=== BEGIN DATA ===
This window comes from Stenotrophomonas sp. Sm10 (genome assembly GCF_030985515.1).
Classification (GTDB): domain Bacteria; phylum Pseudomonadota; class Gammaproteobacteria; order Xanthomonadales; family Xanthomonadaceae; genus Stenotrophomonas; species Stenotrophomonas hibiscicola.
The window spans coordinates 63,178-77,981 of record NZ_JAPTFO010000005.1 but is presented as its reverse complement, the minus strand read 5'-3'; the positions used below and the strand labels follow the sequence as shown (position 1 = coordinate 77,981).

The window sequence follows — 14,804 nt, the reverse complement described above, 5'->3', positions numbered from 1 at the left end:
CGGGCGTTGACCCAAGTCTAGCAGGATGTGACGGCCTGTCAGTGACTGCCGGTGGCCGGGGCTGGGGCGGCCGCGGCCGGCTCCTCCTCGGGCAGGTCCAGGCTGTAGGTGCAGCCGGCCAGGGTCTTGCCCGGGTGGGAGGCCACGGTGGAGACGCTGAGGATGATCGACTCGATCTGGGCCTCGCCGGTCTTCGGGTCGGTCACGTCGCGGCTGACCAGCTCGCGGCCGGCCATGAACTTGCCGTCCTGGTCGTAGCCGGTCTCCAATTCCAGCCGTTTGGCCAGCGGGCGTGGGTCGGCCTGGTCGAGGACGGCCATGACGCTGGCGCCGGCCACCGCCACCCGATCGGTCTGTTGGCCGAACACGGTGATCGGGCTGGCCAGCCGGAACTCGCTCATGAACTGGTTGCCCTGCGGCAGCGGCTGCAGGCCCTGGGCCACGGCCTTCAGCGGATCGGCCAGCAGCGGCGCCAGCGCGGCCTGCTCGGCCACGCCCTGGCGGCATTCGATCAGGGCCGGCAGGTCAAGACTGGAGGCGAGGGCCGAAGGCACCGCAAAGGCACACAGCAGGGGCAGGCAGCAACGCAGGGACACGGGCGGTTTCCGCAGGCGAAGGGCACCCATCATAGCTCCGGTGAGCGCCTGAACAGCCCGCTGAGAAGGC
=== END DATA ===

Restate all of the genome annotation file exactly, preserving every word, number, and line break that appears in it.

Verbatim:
This window comes from Stenotrophomonas sp. Sm10 (genome assembly GCF_030985515.1).
Classification (GTDB): domain Bacteria; phylum Pseudomonadota; class Gammaproteobacteria; order Xanthomonadales; family Xanthomonadaceae; genus Stenotrophomonas; species Stenotrophomonas hibiscicola.
The window spans coordinates 63,178-77,981 of record NZ_JAPTFO010000005.1 but is presented as its reverse complement, the minus strand read 5'-3'; the positions used below and the strand labels follow the sequence as shown (position 1 = coordinate 77,981).

The window sequence follows — 14,804 nt, the reverse complement described above, 5'->3', positions numbered from 1 at the left end:
CGGGCGTTGACCCAAGTCTAGCAGGATGTGACGGCCTGTCAGTGACTGCCGGTGGCCGGGGCTGGGGCGGCCGCGGCCGGCTCCTCCTCGGGCAGGTCCAGGCTGTAGGTGCAGCCGGCCAGGGTCTTGCCCGGGTGGGAGGCCACGGTGGAGACGCTGAGGATGATCGACTCGATCTGGGCCTCGCCGGTCTTCGGGTCGGTCACGTCGCGGCTGACCAGCTCGCGGCCGGCCATGAACTTGCCGTCCTGGTCGTAGCCGGTCTCCAATTCCAGCCGTTTGGCCAGCGGGCGTGGGTCGGCCTGGTCGAGGACGGCCATGACGCTGGCGCCGGCCACCGCCACCCGATCGGTCTGTTGGCCGAACACGGTGATCGGGCTGGCCAGCCGGAACTCGCTCATGAACTGGTTGCCCTGCGGCAGCGGCTGCAGGCCCTGGGCCACGGCCTTCAGCGGATCGGCCAGCAGCGGCGCCAGCGCGGCCTGCTCGGCCACGCCCTGGCGGCATTCGATCAGGGCCGGCAGGTCAAGACTGGAGGCGAGGGCCGAAGGCACCGCAAAGGCACACAGCAGGGGCAGGCAGCAACGCAGGGACACGGGCGGTTTCCGCAGGCGAAGGGCACCCATCATAGCTCCGGTGAGCGCCTGAACAGCCCGCTGAGAAGGC